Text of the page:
[P4896] Rethinking ISIS: War, Crisis, and Transformation

Created by Feras Klenk
Tuesday, 11/21/17 1:00pm


When ISIS first appeared on the geopolitical scene, it swiftly expanded across Syria and Iraq proclaiming the (re)establishment of a Muslim Caliphate grounded in an apocalyptic political theology. Evidence of its ambitions manifested itself in newly emerging state-like institutions, recruitment of foreign fighters, and a well-organized military structure. As the organization is losing ground and support in continuous warfare, analysts speculate about the end of ISIS as a political entity and its return to an insurgent movement. Although not entirely disagreeing with this analysis, this interdisciplinary panel takes a slightly different approach. Rather than reading the situation as one of ISIS' "rise and decline," we explore its transformation in a time of war.

Collectively, the papers of this panel seek to critically explore the changes in the ISIS phenomenon and chart its potential trajectories from interdisciplinary perspectives. Hence, the first paper examines the narratives of ISIS sympathizers focusing on what the organization signifies to its western recruits and supporters. It draws attention to the shifting strategies and tactics that ISIS deploys to enhance recruitment. The second paper takes corporate America as its departure point, arguing that ISIS utilizes the M-Form structure of corporate governance. This vertical but flexible model, which served ISIS and the corporate world well, will allow it to adapt to the new socio-economic conditions and emerging political realities. The third paper analyzes the educational practices of the Islamic State and focuses on its attempt to produce difference through shaping a new spatial (territorial) imaginary and consciousness. These practices range from traditional curriculum building and school textbooks to non-traditional sources such as videos, magazines, and other "educational" and prescriptive materials. The final paper investigates how the ideological foundations of ISIS are being reformulated and rearticulated to meet changing circumstances, thus revealing how the group has in fact internalized a now globalized protestant eschatology.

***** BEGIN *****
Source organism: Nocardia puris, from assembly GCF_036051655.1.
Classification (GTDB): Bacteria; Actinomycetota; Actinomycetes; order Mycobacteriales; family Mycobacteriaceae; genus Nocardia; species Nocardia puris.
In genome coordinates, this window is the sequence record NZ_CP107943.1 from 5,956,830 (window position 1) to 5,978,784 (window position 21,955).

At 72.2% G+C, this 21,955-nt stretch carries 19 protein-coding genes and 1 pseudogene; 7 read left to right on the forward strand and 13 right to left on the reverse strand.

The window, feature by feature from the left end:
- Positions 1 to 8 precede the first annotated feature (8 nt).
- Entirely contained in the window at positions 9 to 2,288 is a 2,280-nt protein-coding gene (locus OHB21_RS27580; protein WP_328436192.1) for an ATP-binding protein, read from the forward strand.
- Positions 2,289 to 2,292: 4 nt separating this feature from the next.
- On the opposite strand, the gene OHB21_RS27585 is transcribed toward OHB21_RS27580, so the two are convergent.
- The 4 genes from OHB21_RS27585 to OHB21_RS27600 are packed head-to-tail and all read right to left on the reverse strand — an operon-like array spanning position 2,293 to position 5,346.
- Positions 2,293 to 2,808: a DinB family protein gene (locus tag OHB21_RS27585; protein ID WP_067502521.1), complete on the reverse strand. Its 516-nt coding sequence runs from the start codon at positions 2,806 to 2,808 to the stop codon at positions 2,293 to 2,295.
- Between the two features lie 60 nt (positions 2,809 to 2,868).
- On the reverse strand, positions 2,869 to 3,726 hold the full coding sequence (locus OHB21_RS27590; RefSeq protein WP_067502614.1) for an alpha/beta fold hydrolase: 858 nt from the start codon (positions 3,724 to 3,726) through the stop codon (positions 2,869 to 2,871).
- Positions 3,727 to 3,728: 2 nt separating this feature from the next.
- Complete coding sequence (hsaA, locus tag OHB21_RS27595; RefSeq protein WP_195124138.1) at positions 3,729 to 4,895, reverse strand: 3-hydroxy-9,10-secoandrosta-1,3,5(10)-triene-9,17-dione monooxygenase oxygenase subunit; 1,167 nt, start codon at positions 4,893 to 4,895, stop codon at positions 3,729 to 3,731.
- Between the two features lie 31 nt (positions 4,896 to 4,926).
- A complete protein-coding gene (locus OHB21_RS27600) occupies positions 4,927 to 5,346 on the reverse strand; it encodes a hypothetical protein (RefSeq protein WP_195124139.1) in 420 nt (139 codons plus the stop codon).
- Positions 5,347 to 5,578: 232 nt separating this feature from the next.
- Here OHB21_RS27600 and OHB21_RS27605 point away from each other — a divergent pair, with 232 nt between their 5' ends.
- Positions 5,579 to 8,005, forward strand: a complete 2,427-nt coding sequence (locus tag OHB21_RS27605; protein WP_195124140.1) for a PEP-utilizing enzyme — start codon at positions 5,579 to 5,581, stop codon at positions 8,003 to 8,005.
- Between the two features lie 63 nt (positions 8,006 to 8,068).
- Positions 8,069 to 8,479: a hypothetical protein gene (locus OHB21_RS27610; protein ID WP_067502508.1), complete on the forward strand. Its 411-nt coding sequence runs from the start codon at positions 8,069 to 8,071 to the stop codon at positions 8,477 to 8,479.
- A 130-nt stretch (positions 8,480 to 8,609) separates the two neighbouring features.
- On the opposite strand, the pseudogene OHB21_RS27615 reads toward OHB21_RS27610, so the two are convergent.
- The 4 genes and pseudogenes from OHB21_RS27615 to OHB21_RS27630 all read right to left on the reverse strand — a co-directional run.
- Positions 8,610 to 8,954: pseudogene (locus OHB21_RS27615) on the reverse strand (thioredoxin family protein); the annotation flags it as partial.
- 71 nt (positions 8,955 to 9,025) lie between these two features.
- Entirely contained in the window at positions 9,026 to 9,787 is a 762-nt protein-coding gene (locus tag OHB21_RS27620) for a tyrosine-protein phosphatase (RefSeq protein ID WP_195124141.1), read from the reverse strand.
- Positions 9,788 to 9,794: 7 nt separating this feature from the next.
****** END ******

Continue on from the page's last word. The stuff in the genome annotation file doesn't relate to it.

Anthro; Geog; Pol Science; Socio



Feras Klenk

(University of Arizona)
Panel Participating Role(s): Organizer; Presenter;

Moses Adams

(Columbia University)
I am a Paul F. Lazarsfeld Fellow in Sociology at Columbia University. My research interests include the Sociology of Knowledge, Cognitive Sociology, Social Psychology, and Applied Social Epistemology. I previously served as an instructor at the University...
Panel Participating Role(s): Presenter;

Gokce Gunel

(University of Arizona)
Panel Participating Role(s): Chair; Discussant;

Cheikh Isselmou

(The University of Arizona)
Panel Participating Role(s): Presenter;